The Consumer: Isn’t Growth- Growth?- by NEIL SISKIND

The consumer confidence index show consumers feel “eh”.

Consumer spending is down in the last quarter.

The CPI print came in down.

Prices are up, per the PCE deflator index.

Interest rates are up, and headed higher.

Wages are stagnant.

How can business earning grow if consumers of their products are not growing? That makes no sense. If consumer will not spend “more” how can businesses pay employees “more”, or charge consumers “more”?

You may say, with tax cuts, businesses will still earn more. And that would be true. And stocks can still go up, based on that.

So, even without”real” or “organic” growth, stocks can go higher. But the stock market is not the economy.  Eventually, in a quarter or two- real, organic growth will matter.

You may also say that because of capex bonus depreciation, business spending will go higher, despite the consumer. This, however, may be untrue. If businesses that sell to consumers do not see growth out of the consumer, they will not make those investments just for tax purposes. Even businesses that sell to other businesses are selling to a customer that ultimately has to sell their respective products to a consumer.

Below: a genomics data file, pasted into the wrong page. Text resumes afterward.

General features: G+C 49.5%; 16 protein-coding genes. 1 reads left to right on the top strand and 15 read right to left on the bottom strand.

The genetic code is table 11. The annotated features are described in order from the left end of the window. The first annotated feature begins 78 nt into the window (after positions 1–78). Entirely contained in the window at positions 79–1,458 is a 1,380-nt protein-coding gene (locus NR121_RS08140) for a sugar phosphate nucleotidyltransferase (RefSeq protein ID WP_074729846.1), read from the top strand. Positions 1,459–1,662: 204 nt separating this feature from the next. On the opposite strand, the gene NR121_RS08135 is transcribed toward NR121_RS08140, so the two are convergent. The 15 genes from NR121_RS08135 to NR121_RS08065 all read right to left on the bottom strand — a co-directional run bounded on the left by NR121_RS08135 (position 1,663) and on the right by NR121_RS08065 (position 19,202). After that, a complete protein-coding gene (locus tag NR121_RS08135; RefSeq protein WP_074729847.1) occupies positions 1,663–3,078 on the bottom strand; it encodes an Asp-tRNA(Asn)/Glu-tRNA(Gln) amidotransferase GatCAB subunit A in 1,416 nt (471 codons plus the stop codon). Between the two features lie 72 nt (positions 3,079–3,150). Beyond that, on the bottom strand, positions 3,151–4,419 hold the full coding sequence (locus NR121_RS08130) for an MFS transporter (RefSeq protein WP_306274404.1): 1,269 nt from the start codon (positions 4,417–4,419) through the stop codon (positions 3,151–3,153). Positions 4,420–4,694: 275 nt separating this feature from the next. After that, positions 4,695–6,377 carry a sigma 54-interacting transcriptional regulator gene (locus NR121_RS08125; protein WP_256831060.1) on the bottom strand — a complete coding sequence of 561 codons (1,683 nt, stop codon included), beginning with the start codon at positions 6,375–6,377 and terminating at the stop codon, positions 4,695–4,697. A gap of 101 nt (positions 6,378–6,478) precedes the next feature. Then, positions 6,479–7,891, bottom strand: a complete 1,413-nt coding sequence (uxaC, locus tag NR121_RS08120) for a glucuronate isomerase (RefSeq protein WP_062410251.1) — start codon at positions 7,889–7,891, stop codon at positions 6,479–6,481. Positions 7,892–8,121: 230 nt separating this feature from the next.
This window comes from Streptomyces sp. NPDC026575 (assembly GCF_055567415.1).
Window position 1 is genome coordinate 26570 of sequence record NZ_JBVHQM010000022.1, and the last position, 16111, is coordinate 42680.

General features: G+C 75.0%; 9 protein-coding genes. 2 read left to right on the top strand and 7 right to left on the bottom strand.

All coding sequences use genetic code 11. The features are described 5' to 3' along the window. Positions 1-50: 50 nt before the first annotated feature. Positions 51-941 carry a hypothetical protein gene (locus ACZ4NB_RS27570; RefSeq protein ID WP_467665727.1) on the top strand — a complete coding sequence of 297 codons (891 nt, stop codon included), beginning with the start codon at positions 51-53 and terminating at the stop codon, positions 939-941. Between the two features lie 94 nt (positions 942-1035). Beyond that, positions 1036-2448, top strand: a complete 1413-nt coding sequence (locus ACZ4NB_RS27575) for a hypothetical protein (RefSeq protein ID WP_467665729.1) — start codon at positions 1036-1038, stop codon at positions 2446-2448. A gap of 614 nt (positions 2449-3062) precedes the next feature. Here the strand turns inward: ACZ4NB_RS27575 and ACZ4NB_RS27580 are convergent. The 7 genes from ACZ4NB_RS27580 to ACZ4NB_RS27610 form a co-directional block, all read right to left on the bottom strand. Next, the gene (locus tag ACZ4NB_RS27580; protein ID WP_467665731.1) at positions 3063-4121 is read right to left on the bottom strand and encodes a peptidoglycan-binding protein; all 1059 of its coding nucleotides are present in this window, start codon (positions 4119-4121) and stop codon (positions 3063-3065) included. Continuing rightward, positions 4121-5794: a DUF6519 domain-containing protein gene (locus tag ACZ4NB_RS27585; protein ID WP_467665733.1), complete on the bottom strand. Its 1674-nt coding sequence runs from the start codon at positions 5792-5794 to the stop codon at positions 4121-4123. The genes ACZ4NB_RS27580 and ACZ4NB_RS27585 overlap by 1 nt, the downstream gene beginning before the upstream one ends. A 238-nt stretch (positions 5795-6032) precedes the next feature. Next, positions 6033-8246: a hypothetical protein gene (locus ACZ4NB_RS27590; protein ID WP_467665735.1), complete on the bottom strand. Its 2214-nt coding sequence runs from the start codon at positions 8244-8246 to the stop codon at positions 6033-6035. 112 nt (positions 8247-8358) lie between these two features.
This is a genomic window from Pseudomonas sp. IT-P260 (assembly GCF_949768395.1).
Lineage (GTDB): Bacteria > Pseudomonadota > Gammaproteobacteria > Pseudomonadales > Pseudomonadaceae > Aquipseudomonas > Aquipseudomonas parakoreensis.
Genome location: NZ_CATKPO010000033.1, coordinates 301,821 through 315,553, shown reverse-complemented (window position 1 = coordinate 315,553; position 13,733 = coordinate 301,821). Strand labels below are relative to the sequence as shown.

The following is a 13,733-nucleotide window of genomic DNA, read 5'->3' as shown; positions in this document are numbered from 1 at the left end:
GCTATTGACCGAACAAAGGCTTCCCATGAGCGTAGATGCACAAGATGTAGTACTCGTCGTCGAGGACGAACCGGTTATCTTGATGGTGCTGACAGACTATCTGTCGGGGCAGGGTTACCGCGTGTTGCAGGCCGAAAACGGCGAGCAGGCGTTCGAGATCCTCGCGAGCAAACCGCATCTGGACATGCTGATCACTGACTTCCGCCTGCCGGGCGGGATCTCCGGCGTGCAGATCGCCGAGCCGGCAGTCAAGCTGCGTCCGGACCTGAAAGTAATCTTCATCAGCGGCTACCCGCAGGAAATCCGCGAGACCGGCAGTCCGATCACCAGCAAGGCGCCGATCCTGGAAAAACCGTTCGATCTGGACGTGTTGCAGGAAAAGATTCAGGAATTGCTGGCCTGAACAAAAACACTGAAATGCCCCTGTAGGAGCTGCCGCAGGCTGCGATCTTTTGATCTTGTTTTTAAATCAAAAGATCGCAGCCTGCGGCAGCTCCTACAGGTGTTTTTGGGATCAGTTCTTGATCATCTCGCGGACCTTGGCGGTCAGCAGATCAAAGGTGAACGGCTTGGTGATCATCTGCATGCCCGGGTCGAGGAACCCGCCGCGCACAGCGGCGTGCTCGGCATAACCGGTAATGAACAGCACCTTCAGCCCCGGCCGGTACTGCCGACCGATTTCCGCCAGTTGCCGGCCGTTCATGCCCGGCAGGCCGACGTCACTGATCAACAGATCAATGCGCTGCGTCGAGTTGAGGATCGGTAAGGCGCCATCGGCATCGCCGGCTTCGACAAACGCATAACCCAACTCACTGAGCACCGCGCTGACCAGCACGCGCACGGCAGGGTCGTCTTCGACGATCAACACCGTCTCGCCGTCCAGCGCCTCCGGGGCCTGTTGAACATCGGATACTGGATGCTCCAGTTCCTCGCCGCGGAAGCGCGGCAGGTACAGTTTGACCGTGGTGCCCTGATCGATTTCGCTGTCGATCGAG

The consumer being “ok” is not enough for “growth”. Businesses need “growth” or else stocks will not grow and/or overhead will be cut- leading to higher unemployment.

Businesses, by definition, can not show growth if consumer spending does not grow. Consumer spending will not grow if incomes do not grow.

Growth is growth. It’s either real or not.

Certain Wall Street analysts are calling for continued economic growth. I suppose they are focusing on tax cuts- and not on actual sales to actual people.

China is slowing, Europe is slowing, The U.K. is slowing. In the U.S., the most recent GDP print came in lower, and the U.S. consumer is weakening. So, growth from where? From whom? Every country is either raising interest rates (the U.S.), or wishing they could raise interest rates (Japan), or had planned to raise interest rates but now cannot (the U.K.), or plan to raise rates in the future (ECB), or are raising interest rates to deflate a real estate bubble (China). This sounds more like a global coordinated slowing- rather than global coordinated growth.


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